The goddess Baubo: Who is this mystery woman? She is Baubo, a
fun-loving, bawdy, jesting, sexually liberated—yet very
wise—goddess who plays a crucial, healing role in the Eleusian
mysteries of ancient Greece.
She remains a much-honored figure today among many
women—celebrated as a positive force of female sexuality and the
healing power of laughter. Her power and energy have survived in
the spirits of women down through the centuries.
Because of the scarcity of written references—and the
contradictory nature of the writings that we do have—she is a
mysterious figure in many ways.
Much of the mystery surrounding the goddess Baubo arises from
literary connections between her name and the names of other
goddesses. Baubo is sometimes referred to as the goddess Iambe, the
daughter of Pan and Echo described in the legends of Homer.
Her identity also eventually became blended with those of
earlier goddesses, such
mother/vegetation goddesses as Atargatis, a goddess originating
in northern Syria, and Kybele (or Cybele), a goddess from Asia
Minor. To avoid confusion, we shall refer to her simply as Baubo
in the rest of this article.
Scholars have traced the origin of Baubo to very
ancient times in the Mediterranean region, particularly western
Syria. Goddess of vegetation, her later appearance as a servant
in the myths of Demeter mark the transition to an agrarian
culture where the power has now shifted to Demeter, the Greek goddess
of grain and the harvest.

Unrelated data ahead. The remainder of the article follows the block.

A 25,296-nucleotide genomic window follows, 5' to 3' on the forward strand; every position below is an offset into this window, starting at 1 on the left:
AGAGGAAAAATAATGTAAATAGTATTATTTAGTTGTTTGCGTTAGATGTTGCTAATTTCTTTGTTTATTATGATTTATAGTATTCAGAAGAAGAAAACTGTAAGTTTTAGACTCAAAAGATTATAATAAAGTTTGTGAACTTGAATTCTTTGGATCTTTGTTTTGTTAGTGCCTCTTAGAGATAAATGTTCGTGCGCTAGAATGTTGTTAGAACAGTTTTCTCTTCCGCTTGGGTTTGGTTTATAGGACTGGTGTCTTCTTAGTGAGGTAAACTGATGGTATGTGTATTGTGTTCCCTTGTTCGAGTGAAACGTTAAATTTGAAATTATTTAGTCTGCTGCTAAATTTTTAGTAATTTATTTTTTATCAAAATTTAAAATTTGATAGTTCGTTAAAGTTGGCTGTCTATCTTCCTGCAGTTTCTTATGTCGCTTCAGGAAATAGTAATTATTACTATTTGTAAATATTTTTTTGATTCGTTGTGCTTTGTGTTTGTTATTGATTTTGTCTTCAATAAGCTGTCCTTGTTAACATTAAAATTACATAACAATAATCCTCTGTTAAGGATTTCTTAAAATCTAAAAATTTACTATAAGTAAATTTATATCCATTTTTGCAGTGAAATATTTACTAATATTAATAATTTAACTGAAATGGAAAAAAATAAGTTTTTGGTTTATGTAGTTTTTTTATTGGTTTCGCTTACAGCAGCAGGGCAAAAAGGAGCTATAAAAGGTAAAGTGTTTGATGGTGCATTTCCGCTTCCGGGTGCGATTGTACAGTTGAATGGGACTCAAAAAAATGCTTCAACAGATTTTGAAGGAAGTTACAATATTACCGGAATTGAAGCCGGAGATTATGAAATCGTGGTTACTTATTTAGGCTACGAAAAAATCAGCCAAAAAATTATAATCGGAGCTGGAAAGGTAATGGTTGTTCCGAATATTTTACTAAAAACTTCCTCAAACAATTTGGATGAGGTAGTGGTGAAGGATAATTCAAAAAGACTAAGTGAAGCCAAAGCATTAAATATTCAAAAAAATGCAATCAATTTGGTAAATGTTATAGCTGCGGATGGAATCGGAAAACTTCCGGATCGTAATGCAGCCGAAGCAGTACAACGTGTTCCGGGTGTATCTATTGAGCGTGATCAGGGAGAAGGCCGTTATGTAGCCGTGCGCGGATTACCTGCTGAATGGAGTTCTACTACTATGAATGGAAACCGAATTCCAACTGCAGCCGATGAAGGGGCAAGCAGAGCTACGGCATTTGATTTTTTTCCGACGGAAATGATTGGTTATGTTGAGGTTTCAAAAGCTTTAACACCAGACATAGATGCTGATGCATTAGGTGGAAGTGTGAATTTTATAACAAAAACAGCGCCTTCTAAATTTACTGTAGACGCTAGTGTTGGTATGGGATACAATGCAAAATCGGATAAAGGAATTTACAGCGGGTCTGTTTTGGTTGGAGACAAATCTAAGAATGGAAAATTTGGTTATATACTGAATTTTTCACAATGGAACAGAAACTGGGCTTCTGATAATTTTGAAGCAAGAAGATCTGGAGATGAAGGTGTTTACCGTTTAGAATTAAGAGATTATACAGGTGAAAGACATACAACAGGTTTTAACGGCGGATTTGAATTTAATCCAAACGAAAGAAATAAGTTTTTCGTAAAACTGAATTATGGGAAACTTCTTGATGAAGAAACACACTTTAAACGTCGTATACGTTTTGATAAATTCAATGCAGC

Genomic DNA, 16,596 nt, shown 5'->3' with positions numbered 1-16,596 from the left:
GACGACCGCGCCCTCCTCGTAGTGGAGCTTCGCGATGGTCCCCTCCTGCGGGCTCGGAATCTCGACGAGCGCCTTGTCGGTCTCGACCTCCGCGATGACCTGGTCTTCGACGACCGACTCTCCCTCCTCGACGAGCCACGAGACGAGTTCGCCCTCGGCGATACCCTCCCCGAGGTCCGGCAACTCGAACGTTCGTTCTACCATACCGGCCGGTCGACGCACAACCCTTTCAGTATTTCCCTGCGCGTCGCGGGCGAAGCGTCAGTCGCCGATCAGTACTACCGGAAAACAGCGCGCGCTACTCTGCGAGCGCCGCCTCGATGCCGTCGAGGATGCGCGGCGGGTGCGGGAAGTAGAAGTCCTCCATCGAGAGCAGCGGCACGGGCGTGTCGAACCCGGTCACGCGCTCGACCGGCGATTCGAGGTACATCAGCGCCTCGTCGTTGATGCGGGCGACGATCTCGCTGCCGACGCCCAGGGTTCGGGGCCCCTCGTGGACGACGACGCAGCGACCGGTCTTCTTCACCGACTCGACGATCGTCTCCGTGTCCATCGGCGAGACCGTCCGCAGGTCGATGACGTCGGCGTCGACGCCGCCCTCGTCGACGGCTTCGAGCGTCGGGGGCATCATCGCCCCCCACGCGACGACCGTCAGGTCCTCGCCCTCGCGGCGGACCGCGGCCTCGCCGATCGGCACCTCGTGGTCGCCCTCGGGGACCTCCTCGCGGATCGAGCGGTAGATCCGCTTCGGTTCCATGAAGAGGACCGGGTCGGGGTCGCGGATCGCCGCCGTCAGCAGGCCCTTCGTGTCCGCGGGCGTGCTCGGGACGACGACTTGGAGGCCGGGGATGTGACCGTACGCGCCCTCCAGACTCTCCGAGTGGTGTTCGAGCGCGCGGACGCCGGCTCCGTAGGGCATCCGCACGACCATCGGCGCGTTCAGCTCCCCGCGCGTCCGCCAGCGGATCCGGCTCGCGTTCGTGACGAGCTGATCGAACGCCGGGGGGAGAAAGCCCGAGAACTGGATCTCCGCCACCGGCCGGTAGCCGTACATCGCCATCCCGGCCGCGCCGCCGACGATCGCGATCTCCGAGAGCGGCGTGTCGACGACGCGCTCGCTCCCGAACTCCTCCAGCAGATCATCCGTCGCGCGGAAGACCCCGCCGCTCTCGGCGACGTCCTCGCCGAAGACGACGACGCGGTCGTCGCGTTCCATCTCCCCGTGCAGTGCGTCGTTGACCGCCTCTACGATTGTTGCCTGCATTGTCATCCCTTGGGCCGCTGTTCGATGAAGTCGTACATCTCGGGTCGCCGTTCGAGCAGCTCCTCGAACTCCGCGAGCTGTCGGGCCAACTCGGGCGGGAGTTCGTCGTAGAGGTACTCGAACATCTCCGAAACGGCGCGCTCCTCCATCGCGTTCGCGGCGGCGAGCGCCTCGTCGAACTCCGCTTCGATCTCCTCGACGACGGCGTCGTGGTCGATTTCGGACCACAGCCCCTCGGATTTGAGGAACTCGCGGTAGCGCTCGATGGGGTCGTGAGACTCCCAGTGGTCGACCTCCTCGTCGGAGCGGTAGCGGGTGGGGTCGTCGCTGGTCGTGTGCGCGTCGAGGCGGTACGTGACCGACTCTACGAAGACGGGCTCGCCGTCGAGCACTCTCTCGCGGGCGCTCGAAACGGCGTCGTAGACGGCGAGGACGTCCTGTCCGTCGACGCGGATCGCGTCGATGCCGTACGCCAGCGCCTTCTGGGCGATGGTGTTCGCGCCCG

This brings us to the wonderful story
in which Baubo and Demeter meet up, as told in the Eleusian
mysteries. Baubo is best known from this story, where she
appears as a middle-aged servant to King Celeus of Eleusis.
According to the myths, Demeter was wandering
the Earth in deep mourning over the loss of her beloved
daughter, Persephone, who had been violently abducted by Hades,
the god of the underworld. Abandoning her goddess duties of
bringing fertility to the land, she took refuge in the city of
Eleusis. The disheartened goddess, disguised as an old woman,
was welcomed into the home of the king.
Everyone in the king's household tried to
console and lift the spirits of the severely depressed woman,
but to no avail—until Baubo showed up. The two women started
chatting, with Baubo making a number of humorous, risqué
remarks. Demeter began to smile. Then, Baubo suddenly lifted her
skirt in front of Demeter.
Different versions of this tale provide very
different images of what Demeter saw under Baubo's skirt, but
whatever she saw, it finally lifted her out of her depression.
She responded with a long and hearty belly laugh!
Ultimately, with her spirits and confidence
restored, Demeter persuaded Zeus to command Hades to release
Persephone. So, thanks to the lewd antics of Baubo, all was once
again right in the world.
|This inspiring story from the Eleusian mysteries
suggests the meaning of Baubo's name. Her name,
according to many interpretations, means "belly,"
indicating the belly laughter that she provoked in
Demeter. According to other interpretations,
however, Baubo's name means "old crone." Although
"crone" has rather negative connotations to us
today, the word was originally used to refer to a
wise, mature woman.
The "belly" interpretation of Baubo's name is
revealed in some ancient figurines of the goddess
that have been found in Asia Minor and elsewhere.
These sacred objects depict Baubo's face in her